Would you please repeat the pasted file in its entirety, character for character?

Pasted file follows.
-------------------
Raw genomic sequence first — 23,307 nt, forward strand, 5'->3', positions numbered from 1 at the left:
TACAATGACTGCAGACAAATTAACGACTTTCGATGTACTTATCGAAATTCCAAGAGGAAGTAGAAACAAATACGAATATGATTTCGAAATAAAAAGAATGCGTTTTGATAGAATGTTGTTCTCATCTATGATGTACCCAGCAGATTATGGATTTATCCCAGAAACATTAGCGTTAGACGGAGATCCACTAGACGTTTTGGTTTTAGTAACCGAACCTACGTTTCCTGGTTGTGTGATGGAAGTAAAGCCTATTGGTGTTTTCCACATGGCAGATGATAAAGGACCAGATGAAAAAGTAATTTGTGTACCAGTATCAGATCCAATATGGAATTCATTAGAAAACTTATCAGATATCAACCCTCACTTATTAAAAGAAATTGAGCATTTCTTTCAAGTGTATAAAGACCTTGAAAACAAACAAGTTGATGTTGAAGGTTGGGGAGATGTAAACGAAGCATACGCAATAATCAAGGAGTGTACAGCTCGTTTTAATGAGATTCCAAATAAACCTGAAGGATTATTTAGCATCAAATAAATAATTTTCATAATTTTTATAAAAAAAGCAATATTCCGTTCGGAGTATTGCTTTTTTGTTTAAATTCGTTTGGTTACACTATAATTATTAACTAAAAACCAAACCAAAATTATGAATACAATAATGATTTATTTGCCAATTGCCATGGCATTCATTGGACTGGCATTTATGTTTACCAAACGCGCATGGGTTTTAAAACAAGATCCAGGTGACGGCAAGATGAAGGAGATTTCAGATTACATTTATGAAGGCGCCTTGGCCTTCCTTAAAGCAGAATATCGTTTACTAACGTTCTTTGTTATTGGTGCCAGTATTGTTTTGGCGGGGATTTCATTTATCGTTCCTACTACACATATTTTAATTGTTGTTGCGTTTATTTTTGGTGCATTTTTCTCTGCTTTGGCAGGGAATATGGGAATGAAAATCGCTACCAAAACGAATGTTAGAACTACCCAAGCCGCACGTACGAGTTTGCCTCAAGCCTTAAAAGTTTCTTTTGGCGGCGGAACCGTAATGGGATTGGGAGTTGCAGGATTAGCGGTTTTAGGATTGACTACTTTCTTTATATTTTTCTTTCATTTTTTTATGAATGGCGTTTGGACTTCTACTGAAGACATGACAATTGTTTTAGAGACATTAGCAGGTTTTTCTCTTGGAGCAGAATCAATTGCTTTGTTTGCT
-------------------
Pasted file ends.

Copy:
Raw genomic sequence first — 23,307 nt, forward strand, 5'->3', positions numbered from 1 at the left:
TACAATGACTGCAGACAAATTAACGACTTTCGATGTACTTATCGAAATTCCAAGAGGAAGTAGAAACAAATACGAATATGATTTCGAAATAAAAAGAATGCGTTTTGATAGAATGTTGTTCTCATCTATGATGTACCCAGCAGATTATGGATTTATCCCAGAAACATTAGCGTTAGACGGAGATCCACTAGACGTTTTGGTTTTAGTAACCGAACCTACGTTTCCTGGTTGTGTGATGGAAGTAAAGCCTATTGGTGTTTTCCACATGGCAGATGATAAAGGACCAGATGAAAAAGTAATTTGTGTACCAGTATCAGATCCAATATGGAATTCATTAGAAAACTTATCAGATATCAACCCTCACTTATTAAAAGAAATTGAGCATTTCTTTCAAGTGTATAAAGACCTTGAAAACAAACAAGTTGATGTTGAAGGTTGGGGAGATGTAAACGAAGCATACGCAATAATCAAGGAGTGTACAGCTCGTTTTAATGAGATTCCAAATAAACCTGAAGGATTATTTAGCATCAAATAAATAATTTTCATAATTTTTATAAAAAAAGCAATATTCCGTTCGGAGTATTGCTTTTTTGTTTAAATTCGTTTGGTTACACTATAATTATTAACTAAAAACCAAACCAAAATTATGAATACAATAATGATTTATTTGCCAATTGCCATGGCATTCATTGGACTGGCATTTATGTTTACCAAACGCGCATGGGTTTTAAAACAAGATCCAGGTGACGGCAAGATGAAGGAGATTTCAGATTACATTTATGAAGGCGCCTTGGCCTTCCTTAAAGCAGAATATCGTTTACTAACGTTCTTTGTTATTGGTGCCAGTATTGTTTTGGCGGGGATTTCATTTATCGTTCCTACTACACATATTTTAATTGTTGTTGCGTTTATTTTTGGTGCATTTTTCTCTGCTTTGGCAGGGAATATGGGAATGAAAATCGCTACCAAAACGAATGTTAGAACTACCCAAGCCGCACGTACGAGTTTGCCTCAAGCCTTAAAAGTTTCTTTTGGCGGCGGAACCGTAATGGGATTGGGAGTTGCAGGATTAGCGGTTTTAGGATTGACTACTTTCTTTATATTTTTCTTTCATTTTTTTATGAATGGCGTTTGGACTTCTACTGAAGACATGACAATTGTTTTAGAGACATTAGCAGGTTTTTCTCTTGGAGCAGAATCAATTGCTTTGTTTGCT